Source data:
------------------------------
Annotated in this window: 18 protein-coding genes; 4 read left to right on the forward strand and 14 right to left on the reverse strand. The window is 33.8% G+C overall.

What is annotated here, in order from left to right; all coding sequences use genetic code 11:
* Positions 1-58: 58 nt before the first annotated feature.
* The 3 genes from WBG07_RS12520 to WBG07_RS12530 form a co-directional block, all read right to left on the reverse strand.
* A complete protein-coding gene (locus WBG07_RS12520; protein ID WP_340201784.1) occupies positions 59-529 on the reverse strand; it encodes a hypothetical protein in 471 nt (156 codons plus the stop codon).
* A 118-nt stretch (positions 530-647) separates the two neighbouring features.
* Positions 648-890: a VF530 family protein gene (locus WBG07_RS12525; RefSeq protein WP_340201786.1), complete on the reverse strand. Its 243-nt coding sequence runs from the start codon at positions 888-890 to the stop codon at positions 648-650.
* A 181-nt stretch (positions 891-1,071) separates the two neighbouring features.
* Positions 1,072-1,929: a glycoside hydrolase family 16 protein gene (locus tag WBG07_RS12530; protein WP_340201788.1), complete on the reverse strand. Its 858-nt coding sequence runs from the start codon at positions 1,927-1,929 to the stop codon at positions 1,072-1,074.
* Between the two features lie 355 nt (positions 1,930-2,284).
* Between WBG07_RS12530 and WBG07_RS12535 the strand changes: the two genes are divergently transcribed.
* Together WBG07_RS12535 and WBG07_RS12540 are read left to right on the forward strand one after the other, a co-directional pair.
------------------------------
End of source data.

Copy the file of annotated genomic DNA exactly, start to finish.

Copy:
Annotated in this window: 18 protein-coding genes; 4 read left to right on the forward strand and 14 right to left on the reverse strand. The window is 33.8% G+C overall.

What is annotated here, in order from left to right; all coding sequences use genetic code 11:
* Positions 1-58: 58 nt before the first annotated feature.
* The 3 genes from WBG07_RS12520 to WBG07_RS12530 form a co-directional block, all read right to left on the reverse strand.
* A complete protein-coding gene (locus WBG07_RS12520; protein ID WP_340201784.1) occupies positions 59-529 on the reverse strand; it encodes a hypothetical protein in 471 nt (156 codons plus the stop codon).
* A 118-nt stretch (positions 530-647) separates the two neighbouring features.
* Positions 648-890: a VF530 family protein gene (locus WBG07_RS12525; RefSeq protein WP_340201786.1), complete on the reverse strand. Its 243-nt coding sequence runs from the start codon at positions 888-890 to the stop codon at positions 648-650.
* A 181-nt stretch (positions 891-1,071) separates the two neighbouring features.
* Positions 1,072-1,929: a glycoside hydrolase family 16 protein gene (locus tag WBG07_RS12530; protein WP_340201788.1), complete on the reverse strand. Its 858-nt coding sequence runs from the start codon at positions 1,927-1,929 to the stop codon at positions 1,072-1,074.
* Between the two features lie 355 nt (positions 1,930-2,284).
* Between WBG07_RS12530 and WBG07_RS12535 the strand changes: the two genes are divergently transcribed.
* Together WBG07_RS12535 and WBG07_RS12540 are read left to right on the forward strand one after the other, a co-directional pair.